Ukiah Daily Journal from Ukiah, California on June 4, 1998 · Page 1
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Ukiah Daily Journal from Ukiah, California · Page 1

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Ukiah, California
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Thursday, June 4, 1998
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Page 1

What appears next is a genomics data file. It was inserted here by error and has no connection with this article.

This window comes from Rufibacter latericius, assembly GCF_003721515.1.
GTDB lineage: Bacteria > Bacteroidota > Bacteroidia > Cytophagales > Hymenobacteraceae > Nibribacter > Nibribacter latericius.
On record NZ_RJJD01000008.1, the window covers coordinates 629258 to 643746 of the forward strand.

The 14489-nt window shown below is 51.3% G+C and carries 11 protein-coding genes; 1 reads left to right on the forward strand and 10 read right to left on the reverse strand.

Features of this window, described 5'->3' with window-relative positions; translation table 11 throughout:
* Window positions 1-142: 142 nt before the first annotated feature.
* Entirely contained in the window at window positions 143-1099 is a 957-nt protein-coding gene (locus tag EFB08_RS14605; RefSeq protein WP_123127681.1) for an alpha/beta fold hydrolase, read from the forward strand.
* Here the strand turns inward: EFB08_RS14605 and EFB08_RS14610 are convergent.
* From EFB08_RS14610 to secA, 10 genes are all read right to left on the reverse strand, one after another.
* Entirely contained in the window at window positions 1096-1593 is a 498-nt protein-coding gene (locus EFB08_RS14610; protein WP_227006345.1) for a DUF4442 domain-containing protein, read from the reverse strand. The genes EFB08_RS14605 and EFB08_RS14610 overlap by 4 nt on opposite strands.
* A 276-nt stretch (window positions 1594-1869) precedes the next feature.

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Ukiah Daily ^^%j|^^^^ ^d^^P^^^ ^^^^^w flHI^HI JHHBl^BB^^^HW^^^^^W lifestyle \VY-cV: Today In Brief 2 Jumble . .11 Classifieds . .11 Lottery. . M Comics 9 Obituaries ... 14 Crossword . . 10 Sports . . .7 Daily Digest .14 TV listings 10 Features 10 Weathe' . . 1*1 Forum 4 ©1998, Donrey Media Group 14 pages, Volume 140 Number 46 50 cents lax Included Thursday, June 4,1998 COUNTY'S LARGEST NEWSPAPER PG&E river plan pleases no one By GLENDA ANDERSON The Daily Journal Farmers and city representatives are worried that PG&E's proposed cutback in diversions of :water from the Eel River to .the Russian River is too much. Indians and environmentalists •say it's not enough. But they agreed on one thing at a Wednesday meeting about changing the diversions in order to enhance fish habitat - more time for review. "I suggest you allow a more reasonable timeframe to complete your (environmental impact statement) draft," Joe 'Ely, who worked on the Round Valley tribes' counter-proposal to PG&E's proposal, told Federal Energy Regulatory Commission staff. The tribes' proposal includes a,significantly bigger cutback in cH versions. Concerned parties also want more time to comment on the proposal. They noted they'd just recently received information limited information at that - a •week or so ago and they want the June 15 deadline to submit written comments extended. See WATER, Page 14 Arrest made in missing court funds By GLENDA ANDERSON The Daily Journal A courthouse employee has confessed to stealing close to $7,000 from the Mendocino County Coordinated Courts, Ukiah police said Wednesday. Account clerk Renee Mez- zanatto, 28, of Ukiah, who was responsible for handling incoming cash and checks, was arrested Tuesday on suspicion of embezzlement of public funds. According to Ukiah Police Detective Randy Johnson, Mez- zanatto told police she took the money because she was having financial problems. , ,.She has borrowed money and has repaid the court, he said. xThe money was reported rriissing March 6 but, partly because numerous employees, and even former employees, had potential access to the court's safe, a suspect was not immediately found. \ Neither the safe combination nor door locks at the courthouse were changed when employees quit or were fired, Johnson noted in March, when the Daily Journal' first reported on the missing money. He said that situation has since been remedied. Keeping track was also made difficult by the fact the court had switched from making daily bank deposits to weekly deposits to s'ave money. . It has reinstituted daily deposits, according to Presiding Judge Eric Labowitz. ' The court collects an estimated $700,000 to $1 million in fines and fees annually. Fire destroys Ocean Fresh plant By NAOMI JARVIE and ANDARIN ARVOLA Fort Bragg Advocate-News T uesday night, just before midnight, Chet Hummel, owner of Fort Bragg Marine in Noyo Harbor, received a call that his business was on fire. He raced down to the harbor to discover the fire was at Ocean Fresh Seafood Products (formerly Grader Fish Co.) next door. Dan Orsi, assistant chief with the Fort Bragg Fire Department, arrived on the scene shortly after midnight and was still there at 8:30 Wednesday morning. "We were worried about some fuel tanks about 30 feet away..." he said. The tanks he was speaking of are at Fort Bragg Marine and according to Hummel, were filled Tuesday with 20,000 gallons of fuel. Hummel, who moved here three years ago from San Pedro, said, "Firemen kept hoses on the Marine building. The whole idea was to keep this side cooled down," he said, pointing to the charred side of Fort Bragg Marine, and keep the fire from crossing over to where the tanks are. "Thank God for the Firemen - they're professional - this whole place would have gone," Hummel said, "it would have been an island." Orsi said, "That truck there," pointing to what he called an aerial truck, "is what saved us." A hose fixed to an extended ladder sprayed the building with a constant spray. According to Fire Chief Will Phenix of the FBFD, that piece of equipment is very important. It is a monitor sprayer which can focus a telesquirt nozzle on hot spots from a 50-foot ladder without the use of personnel. Ocean Fresh processed sea urchins and fish. Tuesday morning, the east side of the site was littered with small wooden boxes, some charred, that Orsi said the urchins are shipped in. A truck was parked by Ocean Fresh and people were trying to remove some of the frozen fish from the ruins. A statue of an old fisherman still standing on top of the ruined building that was consumed with flames, Hummel said. The statue was carved by Steve Abernathy and put up there about seven years ago, he said. "When the Juntzes bought the business," Hummel said, "part of the stipulation was that the name Grader was not to be taken off the building, and they had to keep the building red." Robert Juntz and his brother Blake, who had left the fire scene and gone back to his house, are the owners of Ocean Fresh. Robert's wife, Susan, also works there— "It's a family business," he said. They were walking around with their children, looking at the debris when Juntz said, "It'll come back." He said when they first bought the business in 1991, all they had was a boat with divers. Then in April 1994, the boat sank. "I think God's going to work this out for the best." He said the Bible tells us not to worry about things like this. See FIRE, Page 14 Left: Astonishingly, the old fisherman wood carving by Steve Abernathy was still standing Wednesday morning, though the building around it was destroyed. Below: The view from Noyo Bridge of what remained of the Ocean Fresh Seafood Products building. Photos by Lisa Norman and Andarin Arvola of the Fort Bragg Advocate-News Above: Fort Bragg Marine's three fuel tanks stand safely behind what is left of the Ocean Fresh Seafood Products building. They had just been filled with 20,000 gallons of fuel the morning before Tuesday evening's fire. Right: Firefighters, like this one from the Fort Bragg department, scale heights to extinguish the flames. Noyo Bridge is in the background. Ocean Fresh's destruction touches many lives By LISA NORMAN Fort Bragg Advocate-News T erra Wagner got a call from a fellow office employee whose brother was down in the harbor Tuesday night. Wagner has worked for the Ocean Fresh Seafood Products for nearly five years. The business replaced the Grader Fish Co. in 1991, but the name on the building wasn't removed. "All I know is 1 didn't leave the heaters on," said Left: Richard Baroni's (right) anguish is evident as he looks at the damage done to his workplace of five years. Wagner in an attempt to bring laughter to (lie dismal scene. But the employees are not going to be happy with no checks, he added. Wednesday was payday. Richard Baroni, also an Ocean Fresh worker for about five years, said he got a call at 12:30 Wednesday morning. "I have no idea (what happened)." Baroni described the fire's movement. The center was boiling, and caught onto the area where workers' coats were kept. Linda Borges was at her friend's place in the haibor Tuesday night but couldn't get past the traffic to the fire. "It was the biggest bonfire 1 ever saw, an adrenaline rush, but scary." See LIVES, Page 14 Election watchers pine for the days of the downtown party By JENNIFER POOLE The Daily Journal "Bring back the chalkboard!" was the rallying cry from many watching the election returns at the county Administration Center Tuesday night. , Until recently, politics buffs, journalists, and candidates and their supporters gathered at the County Courthouse downtown every election. • Schat's Bakery and other watering holes and eateries stayed open late, hosting campaign parties. Civic-minded citizens and reporters would cruise from party to party, trading tips about the various buffet tables. At the courthouse itself, election returns were written with chalk on an old-fashioned blackboard as the reports came put. After the county administration offices moved from the courthouse to Low Gap Road in 1996, so did the election gathering, and things got a little quieter. "It's interesting to be here and watch what's going on," said Jamie Anderson, probably the youngest oil-scene observer, here for the summer from college. "But what I hear, it would be a lot better at the courthouse. All the local See DOWNTOWN, Page 14 Voting booth errors found early By GLENDA ANDERSON The Daily Journal Clerk-Recorder Marsha Young is lucky the sheriff's, district attorney's and clerk-recorder-assessor's election results weren't all that close. "Thank goodness,' she said Wednesday. Due to a voting booth error, a handful of people's ballots in those See ERROR, Page 14